And this is not the place for new models anyway.
     
  15. Oct 12, 2013 #14
    Fully agree. Maybe proposing a model is an incorrect terminology. But this is the thought process and IMO the best way to understand something is to challenge it with one's own understanding. What is wrong with the thought process that I am saying is not clear to me? The current model is not be entirely incorrect but the interpretation looks flawed to me. After all knowing and understanding the truth is the objective rather than a dedicated love for something that may not be fully true.
     
  16. Oct 12, 2013 #15
    I think everyone who has ever learned Quantum Mechanics know's where you're coming from, including the most famous physicists. I don't think I'm exaggerating when I say that it is the most counterintuitive theory every conceived. Hold onto your scepticism, but learn the phenomena and how Quantum Mechanics explains them. You'll realise that many of the things that you don't trust are very real and necessary aspects of the theory, but in the process of doing so you'll find more things to be sceptical about.

    This is a very good, up to date, non-mathematical introduction to the subject:
    http://www.amazon.co.uk/Quantum-Guide-For-The-Perplexed/dp/1780223951

    Once you're happy with that, I'd recommend moving on to an undergrad teaching text, but be sure that you've studied enough maths, particularly calculus and complex numbers. An understanding of classical vibrations and waves and optics, will be very helpful too.
     
    Last edited: Oct 12, 2013
  17. Oct 12, 2013 #16
    Fair enough and point well taken :smile: and thanks for the link. But if the two counter intuitive thoughts interprets differently the simplest one must be more true (occam's razor). I feel the way I interpret it is much more simpler unless of course there is a serious flaw in what I interpret resulting in a different result. No one has shown it though in this thread. That is the last thing I want is to interpret something wrongly. In fact, I will be the happiest person to see myself wrong. That is because realizing the mistake will put me in the right track closer to the truth.
     
  18. Oct 12, 2013 #17
    I think it has been shown to you but you missed it.

    Try answering this, that I posted for you earlier:

     
  19. Oct 12, 2013 #18
    My apologies...I could not visualize it fully although I answered assuming that you are talking about waves crossing each other and after crossing the slit.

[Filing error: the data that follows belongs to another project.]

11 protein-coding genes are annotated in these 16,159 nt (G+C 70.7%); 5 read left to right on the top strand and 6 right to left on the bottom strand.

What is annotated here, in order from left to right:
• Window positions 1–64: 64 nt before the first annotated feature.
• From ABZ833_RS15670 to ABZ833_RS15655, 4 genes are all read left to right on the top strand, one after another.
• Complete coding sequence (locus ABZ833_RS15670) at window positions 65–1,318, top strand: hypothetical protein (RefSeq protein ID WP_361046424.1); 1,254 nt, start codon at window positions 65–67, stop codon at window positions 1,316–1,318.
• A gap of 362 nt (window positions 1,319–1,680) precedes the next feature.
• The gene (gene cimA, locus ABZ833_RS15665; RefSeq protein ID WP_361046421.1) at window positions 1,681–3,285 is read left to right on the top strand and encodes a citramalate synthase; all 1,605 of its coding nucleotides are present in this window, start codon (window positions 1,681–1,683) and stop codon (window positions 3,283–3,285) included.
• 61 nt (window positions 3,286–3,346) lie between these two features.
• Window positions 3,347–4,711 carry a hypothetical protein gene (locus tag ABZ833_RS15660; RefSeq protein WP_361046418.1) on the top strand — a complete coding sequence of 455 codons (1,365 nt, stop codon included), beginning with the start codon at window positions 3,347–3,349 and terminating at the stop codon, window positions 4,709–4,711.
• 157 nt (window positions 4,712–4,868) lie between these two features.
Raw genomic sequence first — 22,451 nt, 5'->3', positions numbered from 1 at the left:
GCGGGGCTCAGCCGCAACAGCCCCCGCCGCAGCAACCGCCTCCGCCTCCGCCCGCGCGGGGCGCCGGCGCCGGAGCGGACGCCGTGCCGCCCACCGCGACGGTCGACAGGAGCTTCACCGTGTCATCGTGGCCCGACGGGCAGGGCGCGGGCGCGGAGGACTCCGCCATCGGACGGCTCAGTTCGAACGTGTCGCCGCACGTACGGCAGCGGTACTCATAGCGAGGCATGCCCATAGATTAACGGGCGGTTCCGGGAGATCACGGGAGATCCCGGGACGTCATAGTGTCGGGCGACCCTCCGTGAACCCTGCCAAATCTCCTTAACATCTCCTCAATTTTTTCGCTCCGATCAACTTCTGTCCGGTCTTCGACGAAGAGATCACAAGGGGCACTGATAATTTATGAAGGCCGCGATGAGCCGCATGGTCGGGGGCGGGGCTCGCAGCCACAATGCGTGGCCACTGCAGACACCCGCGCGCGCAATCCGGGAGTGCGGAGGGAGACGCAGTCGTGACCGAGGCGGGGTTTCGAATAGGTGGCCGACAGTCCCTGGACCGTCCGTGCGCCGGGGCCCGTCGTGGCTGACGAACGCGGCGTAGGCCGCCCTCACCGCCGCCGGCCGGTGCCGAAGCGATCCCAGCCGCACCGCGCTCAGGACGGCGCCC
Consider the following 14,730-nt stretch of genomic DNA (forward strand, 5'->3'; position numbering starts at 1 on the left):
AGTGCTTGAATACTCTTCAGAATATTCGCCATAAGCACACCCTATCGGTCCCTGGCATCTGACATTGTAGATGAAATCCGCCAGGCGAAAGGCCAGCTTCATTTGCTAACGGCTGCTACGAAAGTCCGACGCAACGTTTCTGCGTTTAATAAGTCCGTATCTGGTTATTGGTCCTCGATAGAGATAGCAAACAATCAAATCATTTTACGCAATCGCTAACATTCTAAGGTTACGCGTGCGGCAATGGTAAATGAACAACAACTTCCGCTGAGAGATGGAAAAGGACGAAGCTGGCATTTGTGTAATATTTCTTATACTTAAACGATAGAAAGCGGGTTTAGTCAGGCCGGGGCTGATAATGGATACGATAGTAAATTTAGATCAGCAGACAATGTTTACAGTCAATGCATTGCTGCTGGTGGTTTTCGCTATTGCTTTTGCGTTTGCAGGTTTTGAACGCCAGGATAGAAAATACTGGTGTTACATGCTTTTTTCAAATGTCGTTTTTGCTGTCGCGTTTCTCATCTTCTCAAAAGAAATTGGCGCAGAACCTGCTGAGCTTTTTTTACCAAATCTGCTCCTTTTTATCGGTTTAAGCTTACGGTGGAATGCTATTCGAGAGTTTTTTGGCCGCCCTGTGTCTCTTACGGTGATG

"The wave energy is released from the particle on passing through the slit (provided the wave field of the particle is larger than the slit) thereby slowing down the particles on the other side obeying the laws of conservation. The slit is what causes the particle to release its wave energy in the first place. The particle that does not hit the edges of the slit continues to follow its path. Those that hit the edges or hit the middle of the slit follow based on the angle they hit. So, basically once the wave energy is released on passing through the slits, the particle and wave energy independently travel. I think it is mostly the wave that cause the diffraction pattern and not always the particle"

    But to be clear let me ask you anyways. Are you saying the waves crossing each other or the laser beams. Does this happen before the slit or after crossing the slit? What is the purpose of the angle offset?
     
  20. Oct 12, 2013 #19
    There is no slit in this example. Just 2 lasers. Nothing else.

    They're fired at each other, with a very slight angle offset and the waves are in anti-phase (half a wavelength offset).

    Where do you expect to find photons?
     
    Last edited: Oct 12, 2013
  21. Oct 12, 2013 #20

    DrChinese

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    OK, I don't know what any of this is quoted from but it is pretty ridiculous. The interference has nothing whatsoever to do with this.

    You mentioned that no one has shown you why you are incorrect in this thread. Please note that after you know something about QM, you will see how silly that statement is. No one proved a lot of things in this thread. You are bordering on speculation. That is inappropriate here. Ask a specific question.